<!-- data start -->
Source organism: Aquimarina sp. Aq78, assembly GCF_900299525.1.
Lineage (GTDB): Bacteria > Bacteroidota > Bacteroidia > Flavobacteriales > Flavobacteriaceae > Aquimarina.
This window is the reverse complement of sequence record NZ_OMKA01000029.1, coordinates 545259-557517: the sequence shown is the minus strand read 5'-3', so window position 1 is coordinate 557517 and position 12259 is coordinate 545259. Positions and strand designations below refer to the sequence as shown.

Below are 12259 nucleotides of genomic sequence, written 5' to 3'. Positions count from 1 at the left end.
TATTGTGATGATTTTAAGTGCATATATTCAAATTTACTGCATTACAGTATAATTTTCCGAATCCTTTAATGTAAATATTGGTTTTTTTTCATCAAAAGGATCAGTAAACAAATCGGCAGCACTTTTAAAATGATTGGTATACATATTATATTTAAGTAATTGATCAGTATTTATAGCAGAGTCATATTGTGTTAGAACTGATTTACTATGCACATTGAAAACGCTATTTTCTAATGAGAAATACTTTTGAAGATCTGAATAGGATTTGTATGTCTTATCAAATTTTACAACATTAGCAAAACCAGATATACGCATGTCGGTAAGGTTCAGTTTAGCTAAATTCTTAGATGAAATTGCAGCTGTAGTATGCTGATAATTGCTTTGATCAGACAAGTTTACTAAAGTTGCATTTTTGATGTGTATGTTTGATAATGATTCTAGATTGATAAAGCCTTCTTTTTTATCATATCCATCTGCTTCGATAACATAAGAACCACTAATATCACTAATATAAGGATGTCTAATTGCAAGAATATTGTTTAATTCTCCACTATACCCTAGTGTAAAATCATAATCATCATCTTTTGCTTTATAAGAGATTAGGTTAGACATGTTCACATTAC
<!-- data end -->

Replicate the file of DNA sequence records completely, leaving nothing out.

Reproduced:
Source organism: Aquimarina sp. Aq78, assembly GCF_900299525.1.
Lineage (GTDB): Bacteria > Bacteroidota > Bacteroidia > Flavobacteriales > Flavobacteriaceae > Aquimarina.
This window is the reverse complement of sequence record NZ_OMKA01000029.1, coordinates 545259-557517: the sequence shown is the minus strand read 5'-3', so window position 1 is coordinate 557517 and position 12259 is coordinate 545259. Positions and strand designations below refer to the sequence as shown.

Below are 12259 nucleotides of genomic sequence, written 5' to 3'. Positions count from 1 at the left end.
TATTGTGATGATTTTAAGTGCATATATTCAAATTTACTGCATTACAGTATAATTTTCCGAATCCTTTAATGTAAATATTGGTTTTTTTTCATCAAAAGGATCAGTAAACAAATCGGCAGCACTTTTAAAATGATTGGTATACATATTATATTTAAGTAATTGATCAGTATTTATAGCAGAGTCATATTGTGTTAGAACTGATTTACTATGCACATTGAAAACGCTATTTTCTAATGAGAAATACTTTTGAAGATCTGAATAGGATTTGTATGTCTTATCAAATTTTACAACATTAGCAAAACCAGATATACGCATGTCGGTAAGGTTCAGTTTAGCTAAATTCTTAGATGAAATTGCAGCTGTAGTATGCTGATAATTGCTTTGATCAGACAAGTTTACTAAAGTTGCATTTTTGATGTGTATGTTTGATAATGATTCTAGATTGATAAAGCCTTCTTTTTTATCATATCCATCTGCTTCGATAACATAAGAACCACTAATATCACTAATATAAGGATGTCTAATTGCAAGAATATTGTTTAATTCTCCACTATACCCTAGTGTAAAATCATAATCATCATCTTTTGCTTTATAAGAGATTAGGTTAGACATGTTCACATTAC